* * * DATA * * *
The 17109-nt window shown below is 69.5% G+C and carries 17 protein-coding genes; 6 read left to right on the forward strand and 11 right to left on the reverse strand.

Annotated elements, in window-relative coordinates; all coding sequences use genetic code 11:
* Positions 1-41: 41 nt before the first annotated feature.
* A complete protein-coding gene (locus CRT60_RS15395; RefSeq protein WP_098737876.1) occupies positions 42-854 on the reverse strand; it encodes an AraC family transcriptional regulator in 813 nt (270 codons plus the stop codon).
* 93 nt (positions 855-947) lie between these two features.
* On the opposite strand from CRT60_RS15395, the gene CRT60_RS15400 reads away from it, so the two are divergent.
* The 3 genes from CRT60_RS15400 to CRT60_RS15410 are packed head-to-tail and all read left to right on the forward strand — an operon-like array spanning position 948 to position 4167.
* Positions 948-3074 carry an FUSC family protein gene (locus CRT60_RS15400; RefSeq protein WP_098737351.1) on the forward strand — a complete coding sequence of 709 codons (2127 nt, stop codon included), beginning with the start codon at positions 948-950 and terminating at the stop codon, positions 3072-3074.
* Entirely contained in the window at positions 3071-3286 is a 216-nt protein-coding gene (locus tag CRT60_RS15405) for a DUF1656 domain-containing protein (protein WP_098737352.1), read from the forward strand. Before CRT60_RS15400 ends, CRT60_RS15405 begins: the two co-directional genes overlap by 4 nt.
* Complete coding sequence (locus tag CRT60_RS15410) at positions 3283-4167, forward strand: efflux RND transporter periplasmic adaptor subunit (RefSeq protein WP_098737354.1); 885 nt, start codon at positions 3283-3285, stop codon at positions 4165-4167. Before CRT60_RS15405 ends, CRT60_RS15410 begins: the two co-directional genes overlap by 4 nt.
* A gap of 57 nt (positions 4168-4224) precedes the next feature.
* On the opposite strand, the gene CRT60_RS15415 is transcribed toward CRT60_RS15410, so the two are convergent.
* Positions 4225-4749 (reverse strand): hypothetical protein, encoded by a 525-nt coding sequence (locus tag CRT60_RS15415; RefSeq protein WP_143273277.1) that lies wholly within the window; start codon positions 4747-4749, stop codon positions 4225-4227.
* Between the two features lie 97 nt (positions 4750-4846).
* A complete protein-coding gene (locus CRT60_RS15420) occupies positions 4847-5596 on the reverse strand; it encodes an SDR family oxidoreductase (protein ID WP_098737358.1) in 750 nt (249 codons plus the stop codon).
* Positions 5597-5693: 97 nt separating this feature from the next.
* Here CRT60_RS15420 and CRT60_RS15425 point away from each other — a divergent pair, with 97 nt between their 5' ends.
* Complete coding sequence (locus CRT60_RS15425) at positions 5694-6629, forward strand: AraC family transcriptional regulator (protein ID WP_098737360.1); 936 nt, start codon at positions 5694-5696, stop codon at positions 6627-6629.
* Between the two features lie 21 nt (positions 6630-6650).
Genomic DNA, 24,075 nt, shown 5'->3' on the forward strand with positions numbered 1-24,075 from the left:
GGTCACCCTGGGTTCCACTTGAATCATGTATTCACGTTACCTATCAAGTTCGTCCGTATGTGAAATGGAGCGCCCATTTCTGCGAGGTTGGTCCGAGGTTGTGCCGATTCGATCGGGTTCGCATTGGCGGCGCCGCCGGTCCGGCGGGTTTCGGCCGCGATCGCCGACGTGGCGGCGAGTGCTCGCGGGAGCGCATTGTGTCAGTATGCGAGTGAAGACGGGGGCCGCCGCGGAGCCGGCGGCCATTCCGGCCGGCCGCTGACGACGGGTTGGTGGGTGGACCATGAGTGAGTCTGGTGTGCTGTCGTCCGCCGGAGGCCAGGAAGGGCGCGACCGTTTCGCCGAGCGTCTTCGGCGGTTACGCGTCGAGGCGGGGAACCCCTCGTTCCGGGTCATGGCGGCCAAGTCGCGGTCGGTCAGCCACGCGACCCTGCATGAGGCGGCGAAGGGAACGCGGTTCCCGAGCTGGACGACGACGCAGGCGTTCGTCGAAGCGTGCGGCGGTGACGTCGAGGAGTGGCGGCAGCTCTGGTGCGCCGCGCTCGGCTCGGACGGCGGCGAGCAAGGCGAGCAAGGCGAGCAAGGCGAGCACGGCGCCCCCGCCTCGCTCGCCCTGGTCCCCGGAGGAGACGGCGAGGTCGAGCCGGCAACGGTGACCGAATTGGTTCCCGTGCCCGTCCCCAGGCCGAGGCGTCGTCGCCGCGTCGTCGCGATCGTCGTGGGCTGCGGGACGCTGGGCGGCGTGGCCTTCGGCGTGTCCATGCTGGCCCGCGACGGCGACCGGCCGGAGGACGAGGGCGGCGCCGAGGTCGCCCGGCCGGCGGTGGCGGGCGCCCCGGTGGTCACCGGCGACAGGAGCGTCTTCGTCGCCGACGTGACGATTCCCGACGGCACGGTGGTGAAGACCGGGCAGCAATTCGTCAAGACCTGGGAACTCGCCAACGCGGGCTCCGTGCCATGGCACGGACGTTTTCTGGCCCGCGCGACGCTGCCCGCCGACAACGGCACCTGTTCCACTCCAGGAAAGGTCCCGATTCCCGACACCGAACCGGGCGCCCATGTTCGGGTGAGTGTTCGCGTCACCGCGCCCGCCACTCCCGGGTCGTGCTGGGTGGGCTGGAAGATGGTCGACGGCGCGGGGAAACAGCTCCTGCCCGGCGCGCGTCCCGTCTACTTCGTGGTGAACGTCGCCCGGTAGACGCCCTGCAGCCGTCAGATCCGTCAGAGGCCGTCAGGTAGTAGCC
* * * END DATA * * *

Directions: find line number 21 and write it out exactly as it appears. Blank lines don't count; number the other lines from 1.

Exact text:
GGTCACCCTGGGTTCCACTTGAATCATGTATTCACGTTACCTATCAAGTTCGTCCGTATGTGAAATGGAGCGCCCATTTCTGCGAGGTTGGTCCGAGGTTGTGCCGATTCGATCGGGTTCGCATTGGCGGCGCCGCCGGTCCGGCGGGTTTCGGCCGCGATCGCCGACGTGGCGGCGAGTGCTCGCGGGAGCGCATTGTGTCAGTATGCGAGTGAAGACGGGGGCCGCCGCGGAGCCGGCGGCCATTCCGGCCGGCCGCTGACGACGGGTTGGTGGGTGGACCATGAGTGAGTCTGGTGTGCTGTCGTCCGCCGGAGGCCAGGAAGGGCGCGACCGTTTCGCCGAGCGTCTTCGGCGGTTACGCGTCGAGGCGGGGAACCCCTCGTTCCGGGTCATGGCGGCCAAGTCGCGGTCGGTCAGCCACGCGACCCTGCATGAGGCGGCGAAGGGAACGCGGTTCCCGAGCTGGACGACGACGCAGGCGTTCGTCGAAGCGTGCGGCGGTGACGTCGAGGAGTGGCGGCAGCTCTGGTGCGCCGCGCTCGGCTCGGACGGCGGCGAGCAAGGCGAGCAAGGCGAGCAAGGCGAGCACGGCGCCCCCGCCTCGCTCGCCCTGGTCCCCGGAGGAGACGGCGAGGTCGAGCCGGCAACGGTGACCGAATTGGTTCCCGTGCCCGTCCCCAGGCCGAGGCGTCGTCGCCGCGTCGTCGCGATCGTCGTGGGCTGCGGGACGCTGGGCGGCGTGGCCTTCGGCGTGTCCATGCTGGCCCGCGACGGCGACCGGCCGGAGGACGAGGGCGGCGCCGAGGTCGCCCGGCCGGCGGTGGCGGGCGCCCCGGTGGTCACCGGCGACAGGAGCGTCTTCGTCGCCGACGTGACGATTCCCGACGGCACGGTGGTGAAGACCGGGCAGCAATTCGTCAAGACCTGGGAACTCGCCAACGCGGGCTCCGTGCCATGGCACGGACGTTTTCTGGCCCGCGCGACGCTGCCCGCCGACAACGGCACCTGTTCCACTCCAGGAAAGGTCCCGATTCCCGACACCGAACCGGGCGCCCATGTTCGGGTGAGTGTTCGCGTCACCGCGCCCGCCACTCCCGGGTCGTGCTGGGTGGGCTGGAAGATGGTCGACGGCGCGGGGAAACAGCTCCTGCCCGGCGCGCGTCCCGTCTACTTCGTGGTGAACGTCGCCCGGTAGACGCCCTGCAGCCGTCAGATCCGTCAGAGGCCGTCAGGTAGTAGCC